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Penguins Reflect On West Point Trip

by Joe Sager / Pittsburgh Penguins
(Penguins TV: West Point Recap)

The Pittsburgh Penguins benefited from going to West Point last year.

They hope it pays off again this season.

The Penguins returned home to Pittsburgh on Wednesday night after spending two and a half days at the United States Military Academy at West Point for some team building and practice.

“It’s always a fun time to go to West Point. You never know what to expect,” Maxime Talbot said. “It’s really fun for the guys and great for team chemistry, team building and leadership. It was a great experience again.”

The routine was altered a little from last year’s trip. This time, the Penguins had to embark on a campus-wide scavenger hunt and make a hike up a hill.

“We switched up a few of the missions. This time we climbed a mountain together with all the Army backpacks on and we had to carry heavy things to simulate guns and artillery boxes and things like that,” Colby Armstrong said. “We had to work as a team with guys switching off packs and stuff to climb. We had a scavenger hunt on campus. I don’t know if anyone has ever been there, but it’s in the mountains and there are hills everywhere, so it was pretty hard trudging across the entire campus going up hills and looking for things to find on the scavenger hunt. It was definitely a good time and challenging.”

In addition, the Penguins got a tour of some military airplanes

“We didn’t do that crazy mission this time that took us like five hours last year,” Ryan Malone said. “We did a warrior hunt thing where we had to run around all over campus and do different stuff. We took a little tour of the airbase and saw all the different planes they use, which is pretty cool. We did some different stuff, but it was still the same concept. It was another good experience.”

One popular activity remained this year – paintball.

“That’s the fun thing. We all wait for that moment,” Talbot said. “In the summer, when you play with friends, you shoot the guy from far away and there are a lot of rules, but at West Point, you just shoot guys from really close, so some guys had some pretty big welts and bruises. It’s very good for team building because you have to cover each other and try to get plans to attack the other team.”

While the Penguins didn’t have to storm a house in a simulated hostage situation, they did embark on various other paintball missions.

“Everyone loves the paintball there – that’s definitely the most-fun activity,” Malone said. “We didn’t have the house brigade this time. We did have a ‘paint or pain’ session where you either quit because you were in too much pain or you ran out of paintballs. Malkin has a good welt on the side of his face. Ruutu just ran around like a crazy Finn that he is. He probably has 30-40 welts all over him. It was fun and there were some crazy stories there.”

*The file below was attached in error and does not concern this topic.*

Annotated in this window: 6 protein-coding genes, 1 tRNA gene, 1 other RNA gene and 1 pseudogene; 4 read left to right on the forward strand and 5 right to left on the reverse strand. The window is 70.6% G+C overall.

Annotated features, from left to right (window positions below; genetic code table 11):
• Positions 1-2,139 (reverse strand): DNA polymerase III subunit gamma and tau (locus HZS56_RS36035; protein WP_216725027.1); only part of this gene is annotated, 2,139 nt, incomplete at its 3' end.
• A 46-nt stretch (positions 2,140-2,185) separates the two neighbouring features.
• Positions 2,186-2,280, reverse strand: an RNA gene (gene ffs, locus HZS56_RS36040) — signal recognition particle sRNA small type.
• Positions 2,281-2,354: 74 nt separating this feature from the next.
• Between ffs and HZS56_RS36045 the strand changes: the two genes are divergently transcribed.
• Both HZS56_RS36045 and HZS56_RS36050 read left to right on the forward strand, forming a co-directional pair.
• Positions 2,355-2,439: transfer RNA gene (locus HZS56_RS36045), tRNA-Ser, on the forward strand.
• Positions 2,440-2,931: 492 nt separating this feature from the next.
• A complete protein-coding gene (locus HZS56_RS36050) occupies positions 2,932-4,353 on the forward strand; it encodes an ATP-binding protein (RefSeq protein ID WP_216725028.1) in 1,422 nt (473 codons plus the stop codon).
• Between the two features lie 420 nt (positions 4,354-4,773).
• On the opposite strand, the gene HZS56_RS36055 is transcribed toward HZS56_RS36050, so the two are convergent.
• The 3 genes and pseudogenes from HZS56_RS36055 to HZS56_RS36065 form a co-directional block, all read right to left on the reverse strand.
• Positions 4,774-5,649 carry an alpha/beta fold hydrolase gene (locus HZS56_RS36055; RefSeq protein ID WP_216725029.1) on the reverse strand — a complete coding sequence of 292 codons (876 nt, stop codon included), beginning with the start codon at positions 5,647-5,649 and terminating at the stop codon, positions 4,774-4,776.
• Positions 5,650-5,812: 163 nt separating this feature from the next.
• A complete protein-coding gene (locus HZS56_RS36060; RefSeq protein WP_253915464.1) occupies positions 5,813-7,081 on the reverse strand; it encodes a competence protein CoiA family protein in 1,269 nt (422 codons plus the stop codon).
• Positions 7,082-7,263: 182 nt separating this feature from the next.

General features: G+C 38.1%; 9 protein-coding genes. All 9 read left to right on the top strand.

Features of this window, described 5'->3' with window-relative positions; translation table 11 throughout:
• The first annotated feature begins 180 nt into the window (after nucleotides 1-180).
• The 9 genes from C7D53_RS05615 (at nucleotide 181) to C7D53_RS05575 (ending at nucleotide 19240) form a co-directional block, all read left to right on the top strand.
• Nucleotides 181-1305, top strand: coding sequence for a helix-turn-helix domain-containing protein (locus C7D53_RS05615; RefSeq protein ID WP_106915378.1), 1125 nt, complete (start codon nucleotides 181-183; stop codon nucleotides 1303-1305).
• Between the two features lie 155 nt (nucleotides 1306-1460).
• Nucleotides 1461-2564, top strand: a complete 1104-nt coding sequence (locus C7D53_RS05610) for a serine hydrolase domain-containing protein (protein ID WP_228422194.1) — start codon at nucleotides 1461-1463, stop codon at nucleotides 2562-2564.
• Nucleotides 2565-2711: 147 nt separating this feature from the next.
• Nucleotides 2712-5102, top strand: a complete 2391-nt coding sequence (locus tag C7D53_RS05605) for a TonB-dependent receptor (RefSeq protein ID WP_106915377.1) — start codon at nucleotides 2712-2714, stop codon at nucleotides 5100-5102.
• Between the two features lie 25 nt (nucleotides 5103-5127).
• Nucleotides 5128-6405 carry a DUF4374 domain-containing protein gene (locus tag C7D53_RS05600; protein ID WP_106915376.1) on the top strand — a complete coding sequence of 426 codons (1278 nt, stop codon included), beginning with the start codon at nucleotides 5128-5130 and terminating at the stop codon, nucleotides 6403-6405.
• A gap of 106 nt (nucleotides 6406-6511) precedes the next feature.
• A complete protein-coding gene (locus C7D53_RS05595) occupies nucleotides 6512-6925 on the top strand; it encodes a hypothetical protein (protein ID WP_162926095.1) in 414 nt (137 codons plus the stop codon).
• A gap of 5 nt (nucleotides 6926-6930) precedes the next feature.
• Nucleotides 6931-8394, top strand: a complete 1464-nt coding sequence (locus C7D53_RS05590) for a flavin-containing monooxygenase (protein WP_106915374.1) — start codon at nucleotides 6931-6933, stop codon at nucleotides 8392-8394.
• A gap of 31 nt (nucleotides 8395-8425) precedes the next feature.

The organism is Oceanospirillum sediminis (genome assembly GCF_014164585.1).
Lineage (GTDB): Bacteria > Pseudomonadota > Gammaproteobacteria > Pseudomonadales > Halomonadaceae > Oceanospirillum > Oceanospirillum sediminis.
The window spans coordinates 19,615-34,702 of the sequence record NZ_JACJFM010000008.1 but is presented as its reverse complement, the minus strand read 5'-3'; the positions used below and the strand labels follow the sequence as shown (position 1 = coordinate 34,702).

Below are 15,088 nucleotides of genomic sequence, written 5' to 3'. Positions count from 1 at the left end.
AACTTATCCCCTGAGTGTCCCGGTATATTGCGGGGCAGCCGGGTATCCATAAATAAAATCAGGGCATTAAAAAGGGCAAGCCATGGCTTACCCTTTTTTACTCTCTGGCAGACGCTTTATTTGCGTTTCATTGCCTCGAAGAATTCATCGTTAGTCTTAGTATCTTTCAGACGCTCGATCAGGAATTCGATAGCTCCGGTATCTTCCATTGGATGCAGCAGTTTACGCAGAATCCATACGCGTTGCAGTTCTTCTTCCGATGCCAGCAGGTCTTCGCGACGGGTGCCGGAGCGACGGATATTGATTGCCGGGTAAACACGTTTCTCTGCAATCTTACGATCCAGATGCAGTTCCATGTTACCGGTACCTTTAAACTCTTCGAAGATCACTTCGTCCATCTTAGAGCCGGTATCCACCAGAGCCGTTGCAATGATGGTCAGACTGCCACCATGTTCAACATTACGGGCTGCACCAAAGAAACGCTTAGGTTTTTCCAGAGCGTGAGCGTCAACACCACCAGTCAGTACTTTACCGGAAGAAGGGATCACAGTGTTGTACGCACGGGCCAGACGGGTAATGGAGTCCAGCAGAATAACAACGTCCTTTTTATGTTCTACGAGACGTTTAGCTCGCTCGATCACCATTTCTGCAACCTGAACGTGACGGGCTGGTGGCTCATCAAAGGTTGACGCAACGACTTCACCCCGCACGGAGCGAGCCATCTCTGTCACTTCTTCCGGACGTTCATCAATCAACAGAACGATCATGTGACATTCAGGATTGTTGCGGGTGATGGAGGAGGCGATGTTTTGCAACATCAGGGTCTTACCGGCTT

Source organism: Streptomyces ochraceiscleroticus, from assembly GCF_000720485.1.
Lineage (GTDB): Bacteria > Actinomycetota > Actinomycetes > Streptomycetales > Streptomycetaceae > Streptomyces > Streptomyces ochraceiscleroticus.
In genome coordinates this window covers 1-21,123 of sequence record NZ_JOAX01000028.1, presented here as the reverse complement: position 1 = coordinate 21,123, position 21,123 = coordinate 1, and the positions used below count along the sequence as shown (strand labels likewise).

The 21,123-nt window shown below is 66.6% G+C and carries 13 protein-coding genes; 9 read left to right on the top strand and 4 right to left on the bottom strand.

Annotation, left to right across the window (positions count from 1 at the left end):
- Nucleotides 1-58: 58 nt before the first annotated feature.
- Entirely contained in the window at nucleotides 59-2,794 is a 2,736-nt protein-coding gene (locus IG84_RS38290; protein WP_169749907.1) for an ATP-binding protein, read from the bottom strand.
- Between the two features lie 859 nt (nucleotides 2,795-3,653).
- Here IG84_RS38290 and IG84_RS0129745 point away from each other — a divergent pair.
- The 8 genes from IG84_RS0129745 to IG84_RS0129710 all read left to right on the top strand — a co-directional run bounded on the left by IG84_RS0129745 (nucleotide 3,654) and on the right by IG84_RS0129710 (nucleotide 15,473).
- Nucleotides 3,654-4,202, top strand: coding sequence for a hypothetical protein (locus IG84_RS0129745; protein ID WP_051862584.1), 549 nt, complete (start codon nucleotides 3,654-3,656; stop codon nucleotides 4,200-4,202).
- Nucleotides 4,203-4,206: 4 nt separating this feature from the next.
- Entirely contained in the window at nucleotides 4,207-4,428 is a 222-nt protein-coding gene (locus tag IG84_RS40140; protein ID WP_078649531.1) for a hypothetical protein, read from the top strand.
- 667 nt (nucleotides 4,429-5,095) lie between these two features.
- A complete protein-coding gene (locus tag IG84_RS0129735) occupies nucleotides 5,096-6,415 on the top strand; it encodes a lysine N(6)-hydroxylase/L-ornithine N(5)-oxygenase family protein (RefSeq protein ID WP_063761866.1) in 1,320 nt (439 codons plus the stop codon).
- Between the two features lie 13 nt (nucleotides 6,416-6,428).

Armstrong also felt the brunt of the paintball war.

“Yeah, I got smoked in the neck – really hard. That was the first time I got shot in that round, but it eliminated me really quickly,” he said with a laugh. “As far as paintballing goes, it teaches you to work as a team and communication is really key. I thought, after we did the paintballing, that in practice the next day we had a lot more communication in practice and guys were jumping in and there was more life. You could see how it transfers onto the ice.”

Erik Christensen, who was sent to Wilkes-Barre/Scranton last year before the Penguins went to West Point, enjoyed his first trip there.

“I sort of came out of there with a new-found respect for the American Army and the Special Forces and those types of military people who go overseas and fight in wars,” he said. “Being Canadian, we certainly see all the headlines and what’s going on with the U.S. and the war. To see what they sort of go through day in and day out and the type of effort, mental discipline and physical training they go through – it was really a cool experience to see that. It’s something I will remember forever.”

First Sergeant J.B. Spisso, a former Army Ranger and current member of the New York National Guard, oversaw the Penguins’ training. The Greensburg native kept the team moving.

“If we weren’t practicing, we were in our shorts and running shoes out running, climbing hills and carrying heavy stuff,” Christensen said. “Every day we had virtually no down time to relax or rest. You were either eating, playing or working on something else. We were pretty busy for about two and a half days.”

Overall, though, it was a rewarding experience for the Penguins.

“The guys enjoyed themselves and it was nice to get away from the pressure and intensity of training camp. This camp has certainly been more difficult than last year,” Christensen said. ‘It was nice to get away from camp and have some time to each other and learn something new together. It was something I will remember for a long time.”

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